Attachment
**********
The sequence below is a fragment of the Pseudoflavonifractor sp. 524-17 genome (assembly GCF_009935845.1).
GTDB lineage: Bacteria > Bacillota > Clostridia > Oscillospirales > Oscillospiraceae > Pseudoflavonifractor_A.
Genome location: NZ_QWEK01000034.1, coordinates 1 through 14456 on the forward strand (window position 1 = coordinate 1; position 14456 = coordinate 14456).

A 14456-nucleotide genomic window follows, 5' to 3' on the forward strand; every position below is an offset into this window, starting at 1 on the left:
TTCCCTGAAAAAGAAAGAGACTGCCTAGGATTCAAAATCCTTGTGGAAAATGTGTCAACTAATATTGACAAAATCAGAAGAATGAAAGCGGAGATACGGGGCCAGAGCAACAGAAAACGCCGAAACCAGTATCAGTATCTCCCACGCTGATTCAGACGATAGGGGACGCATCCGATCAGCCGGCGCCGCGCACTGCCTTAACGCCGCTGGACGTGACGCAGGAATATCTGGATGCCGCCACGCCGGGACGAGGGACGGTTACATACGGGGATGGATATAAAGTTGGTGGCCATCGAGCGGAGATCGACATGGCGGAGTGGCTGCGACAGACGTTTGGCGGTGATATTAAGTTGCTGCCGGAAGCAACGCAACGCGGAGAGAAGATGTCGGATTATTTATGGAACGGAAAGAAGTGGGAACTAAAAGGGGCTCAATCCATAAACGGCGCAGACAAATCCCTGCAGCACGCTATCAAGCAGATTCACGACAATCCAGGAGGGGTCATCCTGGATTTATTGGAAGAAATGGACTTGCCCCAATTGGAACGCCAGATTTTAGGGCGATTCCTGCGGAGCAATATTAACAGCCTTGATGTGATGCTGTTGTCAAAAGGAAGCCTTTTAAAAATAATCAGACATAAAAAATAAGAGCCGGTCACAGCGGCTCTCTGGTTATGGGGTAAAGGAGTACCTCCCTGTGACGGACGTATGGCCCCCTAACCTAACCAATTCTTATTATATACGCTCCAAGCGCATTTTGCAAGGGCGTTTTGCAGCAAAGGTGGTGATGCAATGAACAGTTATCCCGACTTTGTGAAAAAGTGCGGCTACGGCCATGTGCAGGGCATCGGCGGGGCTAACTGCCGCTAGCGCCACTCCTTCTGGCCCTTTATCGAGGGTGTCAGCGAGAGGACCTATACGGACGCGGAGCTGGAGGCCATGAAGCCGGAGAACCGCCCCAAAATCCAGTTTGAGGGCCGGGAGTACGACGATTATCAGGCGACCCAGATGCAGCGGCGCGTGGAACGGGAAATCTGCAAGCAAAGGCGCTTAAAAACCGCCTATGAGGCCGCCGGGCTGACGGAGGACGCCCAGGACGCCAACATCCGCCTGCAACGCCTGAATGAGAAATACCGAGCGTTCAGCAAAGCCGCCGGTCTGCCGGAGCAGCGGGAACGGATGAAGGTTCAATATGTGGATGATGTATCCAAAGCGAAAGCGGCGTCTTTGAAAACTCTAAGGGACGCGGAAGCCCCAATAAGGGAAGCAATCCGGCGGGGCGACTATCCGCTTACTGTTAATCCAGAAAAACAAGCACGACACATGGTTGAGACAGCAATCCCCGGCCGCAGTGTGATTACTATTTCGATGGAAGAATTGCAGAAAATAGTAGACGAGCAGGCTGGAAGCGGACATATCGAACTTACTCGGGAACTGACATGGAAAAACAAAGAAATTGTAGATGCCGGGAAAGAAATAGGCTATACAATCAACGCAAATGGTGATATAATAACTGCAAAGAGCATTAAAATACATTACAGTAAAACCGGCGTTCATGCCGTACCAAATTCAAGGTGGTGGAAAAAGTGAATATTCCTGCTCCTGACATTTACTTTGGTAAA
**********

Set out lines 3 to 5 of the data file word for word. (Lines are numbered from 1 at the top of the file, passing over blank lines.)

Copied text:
Genome location: NZ_QWEK01000034.1, coordinates 1 through 14456 on the forward strand (window position 1 = coordinate 1; position 14456 = coordinate 14456).

A 14456-nucleotide genomic window follows, 5' to 3' on the forward strand; every position below is an offset into this window, starting at 1 on the left:
TTCCCTGAAAAAGAAAGAGACTGCCTAGGATTCAAAATCCTTGTGGAAAATGTGTCAACTAATATTGACAAAATCAGAAGAATGAAAGCGGAGATACGGGGCCAGAGCAACAGAAAACGCCGAAACCAGTATCAGTATCTCCCACGCTGATTCAGACGATAGGGGACGCATCCGATCAGCCGGCGCCGCGCACTGCCTTAACGCCGCTGGACGTGACGCAGGAATATCTGGATGCCGCCACGCCGGGACGAGGGACGGTTACATACGGGGATGGATATAAAGTTGGTGGCCATCGAGCGGAGATCGACATGGCGGAGTGGCTGCGACAGACGTTTGGCGGTGATATTAAGTTGCTGCCGGAAGCAACGCAACGCGGAGAGAAGATGTCGGATTATTTATGGAACGGAAAGAAGTGGGAACTAAAAGGGGCTCAATCCATAAACGGCGCAGACAAATCCCTGCAGCACGCTATCAAGCAGATTCACGACAATCCAGGAGGGGTCATCCTGGATTTATTGGAAGAAATGGACTTGCCCCAATTGGAACGCCAGATTTTAGGGCGATTCCTGCGGAGCAATATTAACAGCCTTGATGTGATGCTGTTGTCAAAAGGAAGCCTTTTAAAAATAATCAGACATAAAAAATAAGAGCCGGTCACAGCGGCTCTCTGGTTATGGGGTAAAGGAGTACCTCCCTGTGACGGACGTATGGCCCCCTAACCTAACCAATTCTTATTATATACGCTCCAAGCGCATTTTGCAAGGGCGTTTTGCAGCAAAGGTGGTGATGCAATGAACAGTTATCCCGACTTTGTGAAAAAGTGCGGCTACGGCCATGTGCAGGGCATCGGCGGGGCTAACTGCCGCTAGCGCCACTCCTTCTGGCCCTTTATCGAGGGTGTCAGCGAGAGGACCTATACGGACGCGGAGCTGGAGGCCATGAAGCCGGAGAACCGCCCCAAAATCCAGTTTGAGGGCCGGGAGTACGACGATTATCAGGCGACCCAGATGCAGCGGCGCGTGGAACGGGAAATCTGCAAGCAAAGGCGCTTAAAAACCGCCTATGAGGCCGCCGGGCTGACGGAGGACGCCCAGGACGCCAACATCCGCCTGCAACGCCTGAATGAGAAATACCGAGCGTTCAGCAAAGCCGCCGGTCTGCCGGAGCAGCGGGAACGGATGAAGGTTCAATATGTGGATGATGTATCCAAAGCGAAAGCGGCGTCTTTGAAAACTCTAAGGGACGCGGAAGCCCCAATAAGGGAAGCAATCCGGCGGGGCGACTATCCGCTTACTGTTAATCCAGAAAAACAAGCACGACACATGGTTGAGACAGCAATCCCCGGCCGCAGTGTGATTACTATTTCGATGGAAGAATTGCAGAAAATAGTAGACGAGCAGGCTGGAAGCGGACATATCGAACTTACTCGGGAACTGACATGGAAAAACAAAGAAATTGTAGATGCCGGGAAAGAAATAGGCTATACAATCAACGCAAATGGTGATATAATAACTGCAAAGAGCATTAAAATACATTACAGTAAAACCGGCGTTCATGCCGTACCAAATTCAAGGTGGTGGAAAAAGTGAATATTCCTGCTCCTGACATTTACTTTGGTAAA